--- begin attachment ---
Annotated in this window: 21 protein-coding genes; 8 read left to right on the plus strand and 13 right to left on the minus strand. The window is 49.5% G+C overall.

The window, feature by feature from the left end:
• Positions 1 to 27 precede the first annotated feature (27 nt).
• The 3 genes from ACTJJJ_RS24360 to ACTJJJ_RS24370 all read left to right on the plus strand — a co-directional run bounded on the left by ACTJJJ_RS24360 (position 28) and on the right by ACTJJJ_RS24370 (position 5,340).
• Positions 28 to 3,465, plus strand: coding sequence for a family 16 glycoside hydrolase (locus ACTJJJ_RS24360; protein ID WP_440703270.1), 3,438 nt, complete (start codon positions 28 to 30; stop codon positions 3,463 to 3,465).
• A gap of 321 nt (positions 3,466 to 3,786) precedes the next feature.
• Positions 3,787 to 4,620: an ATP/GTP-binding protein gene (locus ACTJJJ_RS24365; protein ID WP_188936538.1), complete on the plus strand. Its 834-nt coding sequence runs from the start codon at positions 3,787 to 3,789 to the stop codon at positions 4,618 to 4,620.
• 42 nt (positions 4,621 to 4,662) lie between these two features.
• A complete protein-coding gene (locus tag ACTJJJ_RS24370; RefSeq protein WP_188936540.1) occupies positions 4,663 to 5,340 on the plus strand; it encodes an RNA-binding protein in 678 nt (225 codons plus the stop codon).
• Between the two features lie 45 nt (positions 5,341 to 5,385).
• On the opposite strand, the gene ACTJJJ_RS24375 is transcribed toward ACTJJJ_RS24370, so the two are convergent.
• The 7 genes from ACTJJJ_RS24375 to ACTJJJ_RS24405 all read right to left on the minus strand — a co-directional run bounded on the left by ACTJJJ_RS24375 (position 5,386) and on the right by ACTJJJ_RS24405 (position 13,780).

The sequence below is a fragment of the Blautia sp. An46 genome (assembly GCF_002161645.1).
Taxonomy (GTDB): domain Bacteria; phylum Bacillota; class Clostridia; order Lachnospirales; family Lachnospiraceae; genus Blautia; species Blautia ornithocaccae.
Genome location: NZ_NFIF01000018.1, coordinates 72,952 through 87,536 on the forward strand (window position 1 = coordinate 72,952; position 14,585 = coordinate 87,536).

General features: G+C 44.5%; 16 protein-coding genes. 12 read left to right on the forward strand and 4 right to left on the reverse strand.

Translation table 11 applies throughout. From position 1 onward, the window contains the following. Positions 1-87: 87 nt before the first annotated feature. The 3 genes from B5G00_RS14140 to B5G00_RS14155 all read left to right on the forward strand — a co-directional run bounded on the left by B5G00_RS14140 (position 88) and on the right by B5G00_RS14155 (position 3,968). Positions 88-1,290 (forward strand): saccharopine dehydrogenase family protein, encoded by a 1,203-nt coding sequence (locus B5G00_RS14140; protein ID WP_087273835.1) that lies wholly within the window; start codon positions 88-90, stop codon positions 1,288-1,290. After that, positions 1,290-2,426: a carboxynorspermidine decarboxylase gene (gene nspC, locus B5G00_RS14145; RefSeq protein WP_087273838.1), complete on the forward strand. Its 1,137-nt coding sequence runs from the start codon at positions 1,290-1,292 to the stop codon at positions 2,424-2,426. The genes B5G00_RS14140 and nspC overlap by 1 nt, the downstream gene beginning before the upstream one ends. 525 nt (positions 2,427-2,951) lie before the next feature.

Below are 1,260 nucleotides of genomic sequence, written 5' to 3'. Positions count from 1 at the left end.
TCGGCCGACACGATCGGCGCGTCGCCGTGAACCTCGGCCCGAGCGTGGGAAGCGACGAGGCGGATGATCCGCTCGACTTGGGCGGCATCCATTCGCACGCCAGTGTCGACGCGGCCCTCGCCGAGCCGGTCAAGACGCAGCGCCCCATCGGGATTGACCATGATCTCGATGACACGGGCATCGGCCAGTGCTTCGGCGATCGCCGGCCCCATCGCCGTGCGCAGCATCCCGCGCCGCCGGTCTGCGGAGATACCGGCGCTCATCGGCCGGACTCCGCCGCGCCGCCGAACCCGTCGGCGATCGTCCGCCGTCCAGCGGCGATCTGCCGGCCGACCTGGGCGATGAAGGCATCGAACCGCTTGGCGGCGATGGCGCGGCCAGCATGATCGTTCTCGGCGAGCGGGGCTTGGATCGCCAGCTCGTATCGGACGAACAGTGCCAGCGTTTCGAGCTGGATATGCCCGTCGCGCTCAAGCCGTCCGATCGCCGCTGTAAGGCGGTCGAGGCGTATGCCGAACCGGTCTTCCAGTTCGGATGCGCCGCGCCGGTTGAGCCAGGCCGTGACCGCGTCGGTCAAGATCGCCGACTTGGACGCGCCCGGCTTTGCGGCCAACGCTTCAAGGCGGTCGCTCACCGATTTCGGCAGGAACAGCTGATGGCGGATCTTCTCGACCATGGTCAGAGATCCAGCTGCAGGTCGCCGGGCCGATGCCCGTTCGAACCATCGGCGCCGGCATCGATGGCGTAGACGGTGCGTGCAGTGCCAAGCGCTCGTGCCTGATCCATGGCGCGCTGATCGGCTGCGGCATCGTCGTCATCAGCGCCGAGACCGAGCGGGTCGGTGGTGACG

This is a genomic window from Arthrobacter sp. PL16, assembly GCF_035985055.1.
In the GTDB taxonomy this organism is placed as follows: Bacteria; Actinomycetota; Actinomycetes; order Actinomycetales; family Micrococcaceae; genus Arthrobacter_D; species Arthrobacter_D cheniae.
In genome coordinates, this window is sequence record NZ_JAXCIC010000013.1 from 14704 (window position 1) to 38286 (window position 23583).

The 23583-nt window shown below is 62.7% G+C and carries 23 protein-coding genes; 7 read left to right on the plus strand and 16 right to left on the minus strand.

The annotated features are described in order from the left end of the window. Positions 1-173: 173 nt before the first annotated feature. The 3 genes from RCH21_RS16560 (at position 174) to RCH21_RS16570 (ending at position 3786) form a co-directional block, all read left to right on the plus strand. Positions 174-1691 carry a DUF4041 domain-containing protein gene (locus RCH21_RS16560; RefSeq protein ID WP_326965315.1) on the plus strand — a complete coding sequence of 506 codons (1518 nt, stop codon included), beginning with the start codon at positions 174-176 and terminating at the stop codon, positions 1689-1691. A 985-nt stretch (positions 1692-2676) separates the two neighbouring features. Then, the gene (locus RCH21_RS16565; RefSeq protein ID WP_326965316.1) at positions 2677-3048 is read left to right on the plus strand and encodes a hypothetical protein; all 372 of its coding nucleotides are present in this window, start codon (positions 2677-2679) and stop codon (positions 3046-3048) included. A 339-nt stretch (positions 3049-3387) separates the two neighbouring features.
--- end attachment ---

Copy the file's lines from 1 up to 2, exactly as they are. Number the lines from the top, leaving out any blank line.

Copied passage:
Annotated in this window: 21 protein-coding genes; 8 read left to right on the plus strand and 13 right to left on the minus strand. The window is 49.5% G+C overall.

The window, feature by feature from the left end: